# (log n)^k = O(n)? For k greater or equal to 1

`(log n)^k = O(n)? For k greater or equal to 1.`

My professor presented us with this statement in class, however I am not sure what it means for a function to a have a time complexity of O(n). Even stuff like `n^2 = O(n^2)`, how can a function f(x) have a run time complexity?

As for the statement how does it equal O(n) rather than O((logn)^k)?

• From the FAQ: "Your questions should be reasonably scoped. If you can imagine an entire book that answers your question, you’re asking too much." Mar 1 '12 at 6:44

(log n)^k = O(n)?

Yes. The definition of big-Oh is that a function `f` is in O(g(n)) if there exist positive constants N and c, such that for all `n > N`: `f(n) <= c*g(n)`. In this case `f(n)` is `(log n)^k` and `g(n)` is `n`, so if we insert that into the definition we get: "there exist constants N and c, such that for all `n > N`: `(log n)^k <= c*n`". This is true so `(log n)^k` is in O(n).

how can a function f(x) have a run time complexity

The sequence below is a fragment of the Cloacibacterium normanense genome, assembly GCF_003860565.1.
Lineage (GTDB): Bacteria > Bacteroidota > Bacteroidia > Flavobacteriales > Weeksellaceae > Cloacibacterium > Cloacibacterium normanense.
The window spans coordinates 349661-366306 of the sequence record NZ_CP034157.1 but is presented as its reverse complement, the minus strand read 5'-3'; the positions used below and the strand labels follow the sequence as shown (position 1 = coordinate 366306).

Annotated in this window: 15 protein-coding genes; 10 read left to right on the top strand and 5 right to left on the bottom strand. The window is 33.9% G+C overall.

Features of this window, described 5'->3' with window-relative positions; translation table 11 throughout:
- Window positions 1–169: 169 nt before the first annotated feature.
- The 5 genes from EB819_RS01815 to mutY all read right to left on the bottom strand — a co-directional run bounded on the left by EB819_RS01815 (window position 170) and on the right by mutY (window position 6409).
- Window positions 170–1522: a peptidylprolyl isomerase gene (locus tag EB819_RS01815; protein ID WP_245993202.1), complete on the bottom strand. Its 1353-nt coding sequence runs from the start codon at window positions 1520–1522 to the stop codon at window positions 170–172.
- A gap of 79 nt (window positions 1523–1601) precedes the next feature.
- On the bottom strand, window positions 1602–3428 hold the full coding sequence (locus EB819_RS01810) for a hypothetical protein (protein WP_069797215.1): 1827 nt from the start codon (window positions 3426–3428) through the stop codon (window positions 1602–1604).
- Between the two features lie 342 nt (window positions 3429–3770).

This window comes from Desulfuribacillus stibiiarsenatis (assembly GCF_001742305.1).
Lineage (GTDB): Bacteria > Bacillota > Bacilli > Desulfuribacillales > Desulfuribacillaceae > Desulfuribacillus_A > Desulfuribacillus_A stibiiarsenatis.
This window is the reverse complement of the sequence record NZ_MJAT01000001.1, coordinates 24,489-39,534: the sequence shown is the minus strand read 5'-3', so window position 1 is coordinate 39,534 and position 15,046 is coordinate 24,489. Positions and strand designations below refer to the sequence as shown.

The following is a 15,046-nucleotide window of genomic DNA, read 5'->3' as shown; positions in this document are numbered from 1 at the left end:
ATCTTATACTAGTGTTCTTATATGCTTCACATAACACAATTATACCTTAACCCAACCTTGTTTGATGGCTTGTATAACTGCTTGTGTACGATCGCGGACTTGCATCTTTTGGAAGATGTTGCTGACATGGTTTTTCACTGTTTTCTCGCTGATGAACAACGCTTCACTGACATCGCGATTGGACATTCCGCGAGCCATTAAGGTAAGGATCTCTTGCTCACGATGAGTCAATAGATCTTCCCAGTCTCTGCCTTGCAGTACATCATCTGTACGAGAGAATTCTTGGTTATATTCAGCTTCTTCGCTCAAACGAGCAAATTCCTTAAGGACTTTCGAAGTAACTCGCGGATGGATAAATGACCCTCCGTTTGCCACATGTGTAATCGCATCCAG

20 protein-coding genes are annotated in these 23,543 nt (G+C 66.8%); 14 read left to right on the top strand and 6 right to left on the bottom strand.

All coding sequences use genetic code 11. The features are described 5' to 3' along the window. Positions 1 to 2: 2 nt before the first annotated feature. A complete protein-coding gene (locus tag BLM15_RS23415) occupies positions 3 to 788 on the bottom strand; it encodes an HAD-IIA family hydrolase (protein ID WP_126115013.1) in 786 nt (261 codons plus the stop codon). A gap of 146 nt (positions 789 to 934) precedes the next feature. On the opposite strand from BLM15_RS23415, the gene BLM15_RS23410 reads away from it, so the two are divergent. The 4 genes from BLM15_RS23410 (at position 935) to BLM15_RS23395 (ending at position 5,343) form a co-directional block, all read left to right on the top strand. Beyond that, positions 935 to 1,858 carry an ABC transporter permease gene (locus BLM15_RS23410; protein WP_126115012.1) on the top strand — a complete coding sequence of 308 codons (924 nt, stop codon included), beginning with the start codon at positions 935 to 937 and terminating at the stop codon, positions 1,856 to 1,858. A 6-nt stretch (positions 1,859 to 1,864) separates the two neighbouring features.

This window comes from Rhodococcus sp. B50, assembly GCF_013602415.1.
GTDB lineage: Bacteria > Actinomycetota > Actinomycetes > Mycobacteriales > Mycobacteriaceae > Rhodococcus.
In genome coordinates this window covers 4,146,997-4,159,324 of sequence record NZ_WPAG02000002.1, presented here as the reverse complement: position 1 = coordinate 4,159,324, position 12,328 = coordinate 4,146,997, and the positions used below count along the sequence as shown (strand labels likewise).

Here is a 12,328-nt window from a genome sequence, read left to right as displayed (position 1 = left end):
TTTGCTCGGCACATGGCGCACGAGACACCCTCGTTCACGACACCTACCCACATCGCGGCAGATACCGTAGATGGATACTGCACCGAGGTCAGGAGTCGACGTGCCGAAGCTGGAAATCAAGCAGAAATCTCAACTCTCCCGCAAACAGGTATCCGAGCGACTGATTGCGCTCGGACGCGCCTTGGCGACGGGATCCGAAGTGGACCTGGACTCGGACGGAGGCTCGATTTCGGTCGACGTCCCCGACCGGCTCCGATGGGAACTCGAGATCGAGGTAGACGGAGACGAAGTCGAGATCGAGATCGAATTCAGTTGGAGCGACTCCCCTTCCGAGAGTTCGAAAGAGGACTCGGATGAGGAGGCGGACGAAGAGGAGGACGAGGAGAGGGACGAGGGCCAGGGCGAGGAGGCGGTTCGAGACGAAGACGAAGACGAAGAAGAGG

It doesn't. Nothing about big-Oh notation is specific to run-time complexity. Big-Oh is a notation to classify the growth of functions. Often the functions we're talking about measure the run-time of certain algorithms, but we can use big-Oh to talk about arbitrary functions.

`f(x) = O(g(x))` means `f(x)` grows slower or comparably to `g(x)`.

Technically this is interpreted as "We can find an `x` value, `x_0`, and a scale factor, `M`, such that this size of `f(x)` past `x_0` is less than the scaled size of `g(x)`." Or in math:

`|f(x)| < M |g(x)| for all x > x_0`.

`log(x)^k = O(x)?` is asking : is there an x_0 and M such that `log(x)^k < M x for all x>x_0`.

The existence of such `M` and `x_0` can be done using various limit results and is relatively simple using L'Hopitals rule .. however it can be done without calculus.

The simplest proof I can come up with that doesn't rely on L'Hopitals rule uses the Taylor series

``````e^z = 1 + z + z^2/2 + ... = sum z^m / m!
``````

Using `z = (N! x)^(1/N)` we can see that

``````e^(x^(1/N)) = 1 + (N! x)^(1/N) + (N! x)^(2/N)/2 + ... (N! x)^(N/N)/N! + ...
``````

For x>0 all terms are positive so, keeping only the Nth term we get that

``````e^((N! x)^(1/N)) = N! x / N! + (...)
= x + (...)
> x  for x > 0
``````

Taking logarithms of both sides (since log is monotonic increasing), then raising to Nth power (also monotonic increasing since N>0)

``````(N! x)^(1/N) > log x  for x > 0
N! x > (log x)^n      for x > 0
``````

Which is exactly the result we need, `(log x)^N < M x` for some `M` and all `x > x_0`, with `M = N!` and `x_0=0`